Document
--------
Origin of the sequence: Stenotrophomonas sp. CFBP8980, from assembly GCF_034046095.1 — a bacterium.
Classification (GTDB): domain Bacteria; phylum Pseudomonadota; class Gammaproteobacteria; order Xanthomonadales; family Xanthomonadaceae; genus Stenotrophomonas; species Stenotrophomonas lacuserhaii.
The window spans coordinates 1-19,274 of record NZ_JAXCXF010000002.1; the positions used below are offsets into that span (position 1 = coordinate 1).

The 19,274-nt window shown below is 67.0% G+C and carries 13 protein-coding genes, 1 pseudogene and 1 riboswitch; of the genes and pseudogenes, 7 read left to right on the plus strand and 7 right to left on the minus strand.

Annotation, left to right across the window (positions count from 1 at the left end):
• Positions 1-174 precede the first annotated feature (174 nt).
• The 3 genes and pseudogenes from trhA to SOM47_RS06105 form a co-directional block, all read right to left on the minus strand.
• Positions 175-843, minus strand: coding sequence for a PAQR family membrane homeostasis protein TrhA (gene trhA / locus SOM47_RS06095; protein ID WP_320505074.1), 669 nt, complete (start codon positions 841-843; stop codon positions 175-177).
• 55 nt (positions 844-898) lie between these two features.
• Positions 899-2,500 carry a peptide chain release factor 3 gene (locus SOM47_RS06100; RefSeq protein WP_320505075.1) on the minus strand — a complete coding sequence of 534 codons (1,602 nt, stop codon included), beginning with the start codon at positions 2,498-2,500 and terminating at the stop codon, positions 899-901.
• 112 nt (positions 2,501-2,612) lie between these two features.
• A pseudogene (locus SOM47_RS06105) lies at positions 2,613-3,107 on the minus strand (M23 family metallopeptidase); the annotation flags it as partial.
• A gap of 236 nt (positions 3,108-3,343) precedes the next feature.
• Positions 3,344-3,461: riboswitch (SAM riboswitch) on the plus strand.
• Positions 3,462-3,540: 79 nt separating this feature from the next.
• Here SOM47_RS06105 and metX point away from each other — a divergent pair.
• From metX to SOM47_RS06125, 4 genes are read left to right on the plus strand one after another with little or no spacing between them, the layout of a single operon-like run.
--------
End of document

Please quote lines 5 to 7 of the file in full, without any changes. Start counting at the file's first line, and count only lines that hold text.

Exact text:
Annotation, left to right across the window (positions count from 1 at the left end):
• Positions 1-174 precede the first annotated feature (174 nt).
• The 3 genes and pseudogenes from trhA to SOM47_RS06105 form a co-directional block, all read right to left on the minus strand.